Never forget: Your customers are likely to use the different sales channels you offer in different ways. Some of your customers may buy exclusively over the web but visit your brick and mortar stores to see, feel, even sniff your products (or, I suppose, your personnel) before they go home to order. Customers may, say, visit the Orvis store once a year, but always place their Orvis orders online.*
If your physical stores are taking on this role of sampling locations where a customer makes a tactile connection with your products (and brand) for later purchases on your website, it’s not necessarily a negative.
However, it does need to be planned for. It can be sabotaged quickly, for example, by overly aggressive onsite salespeople, or it can be enhanced by discount- or QR codes (If you’re not up on your alphabet soup: QR codes are those two-dimensional barcodes that take you, via scanner, directly to a specific website) that let web or mobile purchases track back to store visits.
This may seem like an obvious insight, but its implications extend to how you design your compensation systems, and, frankly, to the tenor of the conversations you should be having with your people who work in various channels. Has the “sales staff” at your physical location now become essentially a sampling team providing advance work for sales you will later make via the Web or mobile devices? If so, offering commission based on aggressive sales targets — and lambasting your personnel when they fail to “make their numbers” — is not going to serve your company, or the customers your employees ultimately take their frustrations out, very well.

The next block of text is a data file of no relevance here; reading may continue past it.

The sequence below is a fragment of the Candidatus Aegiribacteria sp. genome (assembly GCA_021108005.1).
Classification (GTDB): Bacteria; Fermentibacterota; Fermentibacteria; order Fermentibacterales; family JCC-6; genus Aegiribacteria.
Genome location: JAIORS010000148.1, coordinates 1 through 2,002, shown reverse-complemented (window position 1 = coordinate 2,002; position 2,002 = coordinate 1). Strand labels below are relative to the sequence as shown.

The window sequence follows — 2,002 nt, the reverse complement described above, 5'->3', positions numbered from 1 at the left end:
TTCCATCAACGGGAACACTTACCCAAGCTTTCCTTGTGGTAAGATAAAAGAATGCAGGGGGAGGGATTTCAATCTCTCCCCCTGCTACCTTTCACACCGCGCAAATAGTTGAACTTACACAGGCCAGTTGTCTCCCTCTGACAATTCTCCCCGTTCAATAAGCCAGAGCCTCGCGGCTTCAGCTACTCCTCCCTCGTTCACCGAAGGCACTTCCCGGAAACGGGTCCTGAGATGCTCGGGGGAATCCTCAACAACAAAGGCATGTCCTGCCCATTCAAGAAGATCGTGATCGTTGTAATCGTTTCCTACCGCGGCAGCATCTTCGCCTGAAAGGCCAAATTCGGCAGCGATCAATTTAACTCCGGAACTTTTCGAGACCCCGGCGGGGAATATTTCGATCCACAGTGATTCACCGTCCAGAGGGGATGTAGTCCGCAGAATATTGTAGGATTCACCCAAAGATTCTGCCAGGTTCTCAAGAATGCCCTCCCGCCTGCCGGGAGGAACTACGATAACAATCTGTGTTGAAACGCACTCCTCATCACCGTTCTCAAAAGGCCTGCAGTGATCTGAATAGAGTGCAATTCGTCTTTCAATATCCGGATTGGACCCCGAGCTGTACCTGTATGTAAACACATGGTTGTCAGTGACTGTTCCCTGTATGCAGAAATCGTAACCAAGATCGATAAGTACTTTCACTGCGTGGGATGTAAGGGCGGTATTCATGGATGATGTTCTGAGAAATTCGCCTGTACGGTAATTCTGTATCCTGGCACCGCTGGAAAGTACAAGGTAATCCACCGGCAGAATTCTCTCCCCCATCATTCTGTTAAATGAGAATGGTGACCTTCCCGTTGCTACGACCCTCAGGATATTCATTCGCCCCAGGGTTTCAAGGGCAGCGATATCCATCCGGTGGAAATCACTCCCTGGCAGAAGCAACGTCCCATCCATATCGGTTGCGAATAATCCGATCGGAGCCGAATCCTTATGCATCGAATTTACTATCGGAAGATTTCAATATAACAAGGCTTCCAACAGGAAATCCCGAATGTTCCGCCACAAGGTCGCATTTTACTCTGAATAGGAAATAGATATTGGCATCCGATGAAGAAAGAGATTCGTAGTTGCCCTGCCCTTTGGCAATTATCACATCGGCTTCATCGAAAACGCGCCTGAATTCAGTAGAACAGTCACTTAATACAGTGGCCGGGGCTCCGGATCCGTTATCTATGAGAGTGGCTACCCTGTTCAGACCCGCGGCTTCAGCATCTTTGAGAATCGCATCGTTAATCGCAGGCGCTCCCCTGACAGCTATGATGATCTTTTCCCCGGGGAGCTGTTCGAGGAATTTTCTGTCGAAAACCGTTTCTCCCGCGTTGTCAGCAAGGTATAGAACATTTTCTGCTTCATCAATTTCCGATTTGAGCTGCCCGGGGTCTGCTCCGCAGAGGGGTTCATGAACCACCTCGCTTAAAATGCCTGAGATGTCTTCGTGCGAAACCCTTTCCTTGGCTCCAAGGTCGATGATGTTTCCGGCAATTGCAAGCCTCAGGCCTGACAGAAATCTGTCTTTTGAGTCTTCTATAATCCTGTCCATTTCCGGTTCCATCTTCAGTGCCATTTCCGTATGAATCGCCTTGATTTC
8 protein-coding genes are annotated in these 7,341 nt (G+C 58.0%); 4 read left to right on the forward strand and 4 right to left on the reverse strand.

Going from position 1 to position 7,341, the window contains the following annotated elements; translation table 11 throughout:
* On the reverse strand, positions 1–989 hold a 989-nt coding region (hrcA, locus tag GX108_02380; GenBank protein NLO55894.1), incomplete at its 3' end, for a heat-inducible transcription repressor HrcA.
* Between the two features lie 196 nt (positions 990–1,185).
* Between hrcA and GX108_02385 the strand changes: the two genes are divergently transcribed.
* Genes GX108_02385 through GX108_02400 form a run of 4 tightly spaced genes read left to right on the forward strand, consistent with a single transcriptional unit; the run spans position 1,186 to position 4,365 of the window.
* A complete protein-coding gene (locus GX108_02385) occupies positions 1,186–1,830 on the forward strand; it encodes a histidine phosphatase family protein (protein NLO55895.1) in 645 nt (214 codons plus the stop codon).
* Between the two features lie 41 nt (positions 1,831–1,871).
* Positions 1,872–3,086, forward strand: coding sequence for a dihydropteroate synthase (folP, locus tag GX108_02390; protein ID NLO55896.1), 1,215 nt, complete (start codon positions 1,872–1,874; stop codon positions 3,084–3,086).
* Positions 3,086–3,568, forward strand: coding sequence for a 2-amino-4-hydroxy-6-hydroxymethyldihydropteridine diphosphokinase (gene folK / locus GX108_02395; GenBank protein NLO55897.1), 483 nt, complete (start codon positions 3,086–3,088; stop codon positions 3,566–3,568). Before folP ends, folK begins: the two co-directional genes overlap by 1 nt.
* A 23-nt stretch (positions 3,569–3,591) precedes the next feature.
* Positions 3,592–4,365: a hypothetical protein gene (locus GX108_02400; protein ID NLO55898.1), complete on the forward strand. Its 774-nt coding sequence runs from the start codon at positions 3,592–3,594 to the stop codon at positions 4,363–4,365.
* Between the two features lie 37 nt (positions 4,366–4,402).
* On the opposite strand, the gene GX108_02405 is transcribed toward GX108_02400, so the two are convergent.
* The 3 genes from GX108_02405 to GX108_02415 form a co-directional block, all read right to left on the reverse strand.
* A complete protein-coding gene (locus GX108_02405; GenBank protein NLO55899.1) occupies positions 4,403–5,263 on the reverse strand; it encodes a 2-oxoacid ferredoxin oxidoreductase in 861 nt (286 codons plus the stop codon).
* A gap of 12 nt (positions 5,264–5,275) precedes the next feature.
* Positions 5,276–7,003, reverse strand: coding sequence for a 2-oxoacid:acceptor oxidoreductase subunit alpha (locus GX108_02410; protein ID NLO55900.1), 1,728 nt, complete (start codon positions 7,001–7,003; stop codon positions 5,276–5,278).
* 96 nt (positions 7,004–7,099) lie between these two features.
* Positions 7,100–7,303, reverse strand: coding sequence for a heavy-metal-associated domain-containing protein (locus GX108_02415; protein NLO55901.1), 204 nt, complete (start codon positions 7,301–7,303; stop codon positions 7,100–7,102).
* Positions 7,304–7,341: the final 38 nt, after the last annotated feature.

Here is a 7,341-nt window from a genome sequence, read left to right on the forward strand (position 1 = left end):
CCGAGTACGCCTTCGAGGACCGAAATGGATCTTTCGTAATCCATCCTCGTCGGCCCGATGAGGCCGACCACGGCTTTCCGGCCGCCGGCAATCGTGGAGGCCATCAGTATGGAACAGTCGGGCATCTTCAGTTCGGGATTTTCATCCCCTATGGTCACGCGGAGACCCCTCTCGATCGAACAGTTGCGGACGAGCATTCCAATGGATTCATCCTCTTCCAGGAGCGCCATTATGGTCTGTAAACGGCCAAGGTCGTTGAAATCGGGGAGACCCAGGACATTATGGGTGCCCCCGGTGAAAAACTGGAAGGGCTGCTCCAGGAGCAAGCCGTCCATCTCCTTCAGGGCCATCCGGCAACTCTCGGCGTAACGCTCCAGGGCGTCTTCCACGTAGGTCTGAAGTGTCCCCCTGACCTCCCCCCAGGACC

* (Or, in the case of a grocery store, the balance may lean more or less in the opposite direction.)
Portions of this article appeared in a somewhat different form in Micah Solomon’s High-Tech, High-Touch Customer Service (click link for a free chapter), © 2012 Micah Solomon (AMACOM Books). All rights reserved.
Micah Solomon, author of “High-Tech, High-Touch Customer Service“, is the customer service strategist and business keynote speaker termed by the Financial Post ”a new guru of customer service excellence.” Solomon is a top keynote speaker, strategist, and consultant on customer service issues, the customer experience, and company culture — and how they fit into today’s marketing and technology landscape. An entrepreneur and business leader, he previously coauthored the bestselling “Exceptional Service, Exceptional Profit“.
Micah Solomon • Author-Speaker-Strategist • Customer Service – Marketing – Loyalty – Leadership
See Micah in action — including video and free resources — at https://micahsolomon.com. Or, click here for your own free chapter of Micah’s new book, High-Tech, High-Touch Customer Service (AMACOM Books) and Micah’s #1 bestseller, Exceptional Service, Exceptional Profit: The Secrets of Building a Five-Star Customer Service Organization
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Particularly pertinent to the luxury watch industry.